In the USA, the majority of private-sector workers are hired at-will, meaning that, barring unlawful discrimination, their employers can end their employment whenever they want, for any reason, with or without cause. Because few companies give warnings or gave an indication of termination, recently dismissed employees are sometimes taken by surprise quickly and abruptly.
If you suddenly lost your work, you might be unsure of your legal rights. Severance compensation and safeguards are sometimes offered by employers, although they are not required to. Experts advise saving up 3 to 6 months’ worth of costs as a backup plan in case of job loss. Strong protection is made possible by unions, but not all workers may join one.
Your Rights upon Employment Termination
Even if you are secure in keeping your employment, always be ready to change jobs and periodically update your CV because layoffs sometimes occur without surprise. Keep your network informed by updating your LinkedIn profile. If you lose your job, have a few prospective references close at hand to prevent starting again. Though fired employees retain some entitlements, including a last salary, severance money, continuous health care coverage, extended benefits, and unemployment benefit, be ready for any scenario to ensure a seamless and abrupt change in employment. Find out what your options are if you lose your work.
Sources of Employee Rights
Contract Rights: If employment is terminated, employees who have individual employment contracts with their employers or who are covered by a union or union representation agreement are protected by the terms of their contracts.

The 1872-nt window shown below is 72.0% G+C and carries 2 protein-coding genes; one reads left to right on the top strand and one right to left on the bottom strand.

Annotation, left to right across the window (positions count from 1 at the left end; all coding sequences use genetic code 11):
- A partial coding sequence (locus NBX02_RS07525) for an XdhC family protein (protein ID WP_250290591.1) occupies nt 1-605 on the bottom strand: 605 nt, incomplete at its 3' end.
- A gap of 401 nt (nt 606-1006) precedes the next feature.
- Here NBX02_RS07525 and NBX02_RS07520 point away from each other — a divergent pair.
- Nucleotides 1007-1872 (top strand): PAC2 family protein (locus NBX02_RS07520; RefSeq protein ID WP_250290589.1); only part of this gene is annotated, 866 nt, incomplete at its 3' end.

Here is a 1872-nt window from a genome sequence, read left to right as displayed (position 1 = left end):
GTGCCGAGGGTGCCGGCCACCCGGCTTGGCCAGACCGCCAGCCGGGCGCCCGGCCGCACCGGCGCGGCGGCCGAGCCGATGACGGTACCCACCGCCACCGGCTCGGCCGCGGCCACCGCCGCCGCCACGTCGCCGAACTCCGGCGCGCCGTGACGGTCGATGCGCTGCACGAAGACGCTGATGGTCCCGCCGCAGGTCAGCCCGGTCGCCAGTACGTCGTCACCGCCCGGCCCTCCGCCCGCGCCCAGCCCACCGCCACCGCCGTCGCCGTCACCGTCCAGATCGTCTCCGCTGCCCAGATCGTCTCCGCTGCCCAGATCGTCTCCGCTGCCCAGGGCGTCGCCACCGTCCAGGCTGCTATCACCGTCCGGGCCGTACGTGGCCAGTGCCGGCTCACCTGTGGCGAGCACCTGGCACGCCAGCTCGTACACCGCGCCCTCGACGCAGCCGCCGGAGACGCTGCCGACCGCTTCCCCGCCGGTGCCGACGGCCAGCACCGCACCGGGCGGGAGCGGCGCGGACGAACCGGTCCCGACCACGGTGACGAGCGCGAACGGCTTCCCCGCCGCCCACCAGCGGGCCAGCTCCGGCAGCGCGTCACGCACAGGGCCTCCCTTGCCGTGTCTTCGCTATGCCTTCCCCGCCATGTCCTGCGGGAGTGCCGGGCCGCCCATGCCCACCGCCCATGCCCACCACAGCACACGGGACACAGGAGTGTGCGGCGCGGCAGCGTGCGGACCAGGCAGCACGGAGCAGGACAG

Company Policy: A severance plan that offers redundancy payment for employment termination may be in effect when layoffs are planned. Federal law does not, however, mandate that companies provide severance.
Statutory Rights: Federal and state laws grant some rights, including those related to unemployment insurance, anti-discrimination legislation, prior closure notice for facilities and large layoffs, as well as prohibitions against retaliation.
Getting Information on Rights: Consult the human resources department of the business if you have any questions regarding your rights. To make the process of quitting your job easier, issues concerning your eligibility for corporate benefits are addressed even while your employment is being terminated.
Employees are dismissed improperly or in violation of contracts when this occurs. If you were fired for one of the following reasons, you may argue wrongful dismissal:
- Breach of contract
- Refusal to commit illegal acts
- Company policy violation
Assistance Available for Unlawful Terminations
The U.S. Department of Labor can provide assistance if you have been subjected to discrimination or unfair treatment in accordance with corporate policy or the law, including information on the laws that govern employment and guidance on how to file claims. Depending on state legislation and specific circumstances, the state labor department may also be able to help. Although first consultations are free, local bar organizations offer reference services or a hotline to contact to find an employment lawyer. Although the federal and state governments offer unemployment benefits to those dismissed for reasons other than their own, not all employees are eligible for these benefits. For a variety of eligibility information, check state labor websites.
401(k) Benefits if you are fired
If leaving your current company, for a new job or if you were fired, four options are available:
- Retain current funds in your old employer’s plan
- Move funds to your new employer’s plan when possible
- Move savings to a self-directed retirement account (rollover IRA)
- Cash out
The first two options are preferred as the IRS penalizes you for accessing funds prior to age of 59.5.